This week we're taking a look at the incredible linguistic diversity of Australia, the sixth largest country in the world. It was once home to well over 300 indigenous languages, though sadly many of them have become extinct or severely threatened since the establishment of British settlements in Australia starting in the late 1700s.
The National Language
Unlike most other countries, Australia does not have any official languages. However, English is considered to be the de facto national language since it is the native language spoken by the majority of Australians. The English language was first introduced to the continent by the British in the late 18th century when they began to create penal colonies in Australia.
Over the centuries, Australian English has evolved from British English into a distinct variety that has its own unique characteristics, including differences in vocabulary, pronunciation, and spelling. Two notable characteristics of Australian English include the use of the term outback to refer to "remote areas" and the frequent use of mate for "friend", which is also found in some dialects of British English.
|It's nearly impossible to write a blog post about Australia|
without using a photo of an adorable baby koala...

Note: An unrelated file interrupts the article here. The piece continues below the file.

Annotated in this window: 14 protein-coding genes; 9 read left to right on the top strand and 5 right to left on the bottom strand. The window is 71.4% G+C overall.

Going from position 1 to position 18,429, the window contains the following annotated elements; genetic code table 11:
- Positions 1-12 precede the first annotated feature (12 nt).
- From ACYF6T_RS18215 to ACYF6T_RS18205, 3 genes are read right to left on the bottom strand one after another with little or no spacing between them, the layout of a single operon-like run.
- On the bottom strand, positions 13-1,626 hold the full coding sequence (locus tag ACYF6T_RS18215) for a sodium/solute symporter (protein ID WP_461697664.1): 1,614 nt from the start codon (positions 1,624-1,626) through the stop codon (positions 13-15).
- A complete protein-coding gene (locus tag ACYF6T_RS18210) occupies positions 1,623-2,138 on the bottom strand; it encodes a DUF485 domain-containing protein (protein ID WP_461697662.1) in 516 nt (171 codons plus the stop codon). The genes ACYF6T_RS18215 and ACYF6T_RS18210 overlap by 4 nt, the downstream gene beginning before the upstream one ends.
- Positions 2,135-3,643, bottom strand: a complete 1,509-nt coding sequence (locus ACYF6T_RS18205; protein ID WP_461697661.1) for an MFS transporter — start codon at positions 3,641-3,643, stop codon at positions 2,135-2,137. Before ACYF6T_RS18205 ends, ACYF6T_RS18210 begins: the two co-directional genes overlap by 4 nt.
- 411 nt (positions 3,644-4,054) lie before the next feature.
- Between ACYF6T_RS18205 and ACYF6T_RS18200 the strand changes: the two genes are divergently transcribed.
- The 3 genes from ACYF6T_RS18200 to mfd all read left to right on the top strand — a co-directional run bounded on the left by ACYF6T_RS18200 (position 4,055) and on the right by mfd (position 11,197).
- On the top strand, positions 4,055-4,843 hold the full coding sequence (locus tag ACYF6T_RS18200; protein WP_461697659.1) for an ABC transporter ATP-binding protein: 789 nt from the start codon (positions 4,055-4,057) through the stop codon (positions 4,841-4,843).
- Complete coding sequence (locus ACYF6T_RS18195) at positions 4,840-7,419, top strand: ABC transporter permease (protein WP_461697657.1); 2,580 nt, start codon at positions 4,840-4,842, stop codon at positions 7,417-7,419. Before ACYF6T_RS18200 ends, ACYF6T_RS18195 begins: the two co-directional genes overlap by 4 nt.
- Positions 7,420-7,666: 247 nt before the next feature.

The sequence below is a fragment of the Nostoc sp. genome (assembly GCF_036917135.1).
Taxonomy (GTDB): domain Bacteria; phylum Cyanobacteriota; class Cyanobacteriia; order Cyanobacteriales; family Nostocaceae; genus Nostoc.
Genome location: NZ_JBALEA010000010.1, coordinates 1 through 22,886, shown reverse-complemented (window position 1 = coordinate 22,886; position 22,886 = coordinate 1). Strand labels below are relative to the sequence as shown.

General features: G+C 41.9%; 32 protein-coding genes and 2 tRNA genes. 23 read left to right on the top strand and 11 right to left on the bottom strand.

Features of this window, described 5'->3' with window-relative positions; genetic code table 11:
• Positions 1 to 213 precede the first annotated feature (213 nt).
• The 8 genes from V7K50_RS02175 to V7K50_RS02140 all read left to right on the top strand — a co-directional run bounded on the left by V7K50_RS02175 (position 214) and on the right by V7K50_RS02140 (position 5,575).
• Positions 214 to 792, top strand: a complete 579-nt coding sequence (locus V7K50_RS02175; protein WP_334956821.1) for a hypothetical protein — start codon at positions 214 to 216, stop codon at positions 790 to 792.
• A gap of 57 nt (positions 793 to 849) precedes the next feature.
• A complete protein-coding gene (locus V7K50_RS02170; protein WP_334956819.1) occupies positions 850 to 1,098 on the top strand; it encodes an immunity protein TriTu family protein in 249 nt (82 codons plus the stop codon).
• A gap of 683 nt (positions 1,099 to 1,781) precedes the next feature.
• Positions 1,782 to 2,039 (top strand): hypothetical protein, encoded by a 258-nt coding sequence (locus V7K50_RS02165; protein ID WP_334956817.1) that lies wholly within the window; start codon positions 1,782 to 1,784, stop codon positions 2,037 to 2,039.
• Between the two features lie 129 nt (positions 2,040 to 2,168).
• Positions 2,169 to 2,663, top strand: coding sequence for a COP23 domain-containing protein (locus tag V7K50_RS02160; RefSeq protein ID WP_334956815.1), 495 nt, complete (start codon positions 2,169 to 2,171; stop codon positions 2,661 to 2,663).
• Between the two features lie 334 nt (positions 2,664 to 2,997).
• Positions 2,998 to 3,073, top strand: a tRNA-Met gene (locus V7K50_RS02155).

It is thought that there were over 400 indigenous languages in existence prior to European contact with Australia. Sadly, very few of these languages, which are thought to have belonged to nearly 30 different language families, have survived over the centuries. According to Ethnologue, 177 Australian languages are extinct, 141 are dying, and 35 are in trouble.
That said, there are still a few indigenous languages in Australia with relatively healthy numbers of speakers. Another term used to refer to these languages and the ethnic groups that speak them is aboriginal, a word which means "indigenous", though in modern times it is most often used to specifically reference groups that are indigenous to Australia.
The most spoken Aboriginal languages include Arrernte, Kalaw Lagaw Ya, Tiwi, Walmajarri, and Warlpiri. Kalaw Lagaw Ya is especially interesting because it was an important lingua franca before colonization throughout parts of what is now Australia and Papua New Guinea. Another fascinating language is Tiwi, a language isolate, which is still being taught to children in hopes of preserving the language for future generations.
Australia also has many large immigrant populations that often speak their own native languages at home. Mandarin Chinese, Italian, Arabic, Cantonese, Greek, and Vietnamese are each spoken by approximately 1% of Australians.